• Detain them indefinitely? Most countries have laws and such that prevent this. If such laws are withdrawn? Serious reputation damage. To essentially permanently detain people who have done nothing criminal and who are unable to leave would be, to say the least, quite controversial (cf. concentration camp). It would also be very costly, assuming you're still providing water, food, and healthcare (and if you don't the consequence would be of your name entering history books next to Stalin, Mao, and Pol Pot...); refugees in refugee centres cost far less to society, in particular when they are allowed to learn the language and work — some of them may have skills for which there is a shortage in the local labour market needs, so accepting refugees can actually economically benefit the host country (or not).
    • Pretend they don't exist, i.e. not accepting them as refugees and removing them from the system "on paper". This is quite common practice in many European countries. In practice, the people involved may up living an undocumented life, perhaps in slavery, or perhaps a reasonably good life paying taxes and sending kids to school. Many foreigners live in Saudi Arabia, including people from war zones, yet they don't have refugee status. Consequences: very little, as this is already done in practice in various ways and a quite convenient short term solution from a bureaucratic point of view (let (other) local authorities deal with the problems...).
  • Are people unable to get to the country in the first place, and trying to seek refugee status from outside? In this case, the consequences of not accepting any are very small. They can say they follow the letter of the law, yet de facto not take in any, without needing to face any of the "difficult choices" (to use a euphemism) listed above. Case in point: Japan. In theory, probably someone in Japan could seek refugee status, in practice asylum seekers can't get there and Japan has takes in very little refugees, yet it's not treated as a pariah nation for this. Note that countries like Japan and Hungary also have a problem with an aging population and shortages on the local labour market, but that can be related to lack of immigration in general and not of refugees specifically (refugee immigration tends to be based on the needs of the refugee, work visa immigration on the needs of the host country).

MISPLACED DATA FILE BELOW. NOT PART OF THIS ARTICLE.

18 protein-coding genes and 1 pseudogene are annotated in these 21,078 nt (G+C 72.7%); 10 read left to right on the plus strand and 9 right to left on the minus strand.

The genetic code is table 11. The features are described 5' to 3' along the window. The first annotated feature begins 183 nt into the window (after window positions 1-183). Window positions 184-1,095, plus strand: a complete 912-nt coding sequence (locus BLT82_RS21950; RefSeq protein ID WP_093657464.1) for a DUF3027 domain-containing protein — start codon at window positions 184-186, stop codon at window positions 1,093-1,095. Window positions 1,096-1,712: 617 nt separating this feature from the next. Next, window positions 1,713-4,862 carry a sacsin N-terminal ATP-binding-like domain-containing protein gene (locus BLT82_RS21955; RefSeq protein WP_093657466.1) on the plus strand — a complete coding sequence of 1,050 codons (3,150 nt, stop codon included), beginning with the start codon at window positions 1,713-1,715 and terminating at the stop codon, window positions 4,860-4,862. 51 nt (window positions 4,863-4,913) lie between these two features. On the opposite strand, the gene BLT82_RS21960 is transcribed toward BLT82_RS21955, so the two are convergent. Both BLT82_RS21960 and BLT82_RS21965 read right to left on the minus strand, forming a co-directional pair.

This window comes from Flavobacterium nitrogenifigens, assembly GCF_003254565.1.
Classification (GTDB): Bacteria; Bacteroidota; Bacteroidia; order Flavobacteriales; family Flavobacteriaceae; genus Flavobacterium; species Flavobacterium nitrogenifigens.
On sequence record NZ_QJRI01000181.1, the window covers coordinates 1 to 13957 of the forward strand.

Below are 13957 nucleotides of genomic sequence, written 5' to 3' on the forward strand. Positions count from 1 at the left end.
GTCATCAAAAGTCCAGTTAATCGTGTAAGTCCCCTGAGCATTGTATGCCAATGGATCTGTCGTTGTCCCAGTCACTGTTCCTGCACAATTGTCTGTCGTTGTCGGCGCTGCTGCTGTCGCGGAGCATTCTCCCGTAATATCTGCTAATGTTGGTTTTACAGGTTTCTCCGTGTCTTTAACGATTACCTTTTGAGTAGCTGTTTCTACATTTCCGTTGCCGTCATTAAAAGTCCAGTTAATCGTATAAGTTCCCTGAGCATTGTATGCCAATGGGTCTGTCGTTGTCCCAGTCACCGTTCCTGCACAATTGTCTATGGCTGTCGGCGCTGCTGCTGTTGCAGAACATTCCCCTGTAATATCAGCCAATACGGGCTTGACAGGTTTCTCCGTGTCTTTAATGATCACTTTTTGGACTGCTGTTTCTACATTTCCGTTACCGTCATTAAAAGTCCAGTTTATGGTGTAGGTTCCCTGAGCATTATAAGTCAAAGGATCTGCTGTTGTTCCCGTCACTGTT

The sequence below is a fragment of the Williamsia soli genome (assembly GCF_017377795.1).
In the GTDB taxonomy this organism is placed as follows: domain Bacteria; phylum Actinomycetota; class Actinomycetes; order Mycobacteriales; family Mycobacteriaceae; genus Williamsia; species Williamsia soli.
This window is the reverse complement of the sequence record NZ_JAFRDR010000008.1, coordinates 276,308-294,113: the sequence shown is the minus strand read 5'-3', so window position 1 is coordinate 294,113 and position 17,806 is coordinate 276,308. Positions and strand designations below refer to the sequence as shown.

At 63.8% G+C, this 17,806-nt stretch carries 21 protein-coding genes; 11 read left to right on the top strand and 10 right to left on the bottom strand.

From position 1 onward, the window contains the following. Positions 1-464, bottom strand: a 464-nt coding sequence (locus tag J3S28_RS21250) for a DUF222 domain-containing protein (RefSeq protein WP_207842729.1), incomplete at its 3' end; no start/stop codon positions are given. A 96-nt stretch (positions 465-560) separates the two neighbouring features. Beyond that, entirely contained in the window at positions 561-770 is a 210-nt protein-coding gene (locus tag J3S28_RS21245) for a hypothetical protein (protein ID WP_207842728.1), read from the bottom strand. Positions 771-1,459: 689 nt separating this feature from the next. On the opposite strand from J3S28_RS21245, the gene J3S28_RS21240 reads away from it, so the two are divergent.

Are there grave consequences for not accepting any refugees?

As mentioned above: depending on circumstances/context, the consequences may be serious reputation damage, or the consequences may be minimal.

  • Good points. As for detaining them, money is also a big issue. You need food, drinking water, hygienic supplies (not just to be nice, but you don't want an outbreak of some disease in your country), people to police them (as nobody likes being locked up in such conditions), etc. – JJ for Transparency and Monica Jul 6 at 18:06
  • @JJJ True, added that point, thanks. – gerrit Jul 6 at 19:02
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Japan hardly accepts any.

As far as I can tell, they aren't suffering for it, geopolitically, socially, or economically..

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Poland didn't accept any non-christian refugees. EU wanted to press them with sanctions and other financial burdens, but wasn't very successful. Italy also stopped accepting any refugees in recent years. Recently a refugee ship entered italy's harbour, it's german captain is now in jail. Germany tries to get her out though.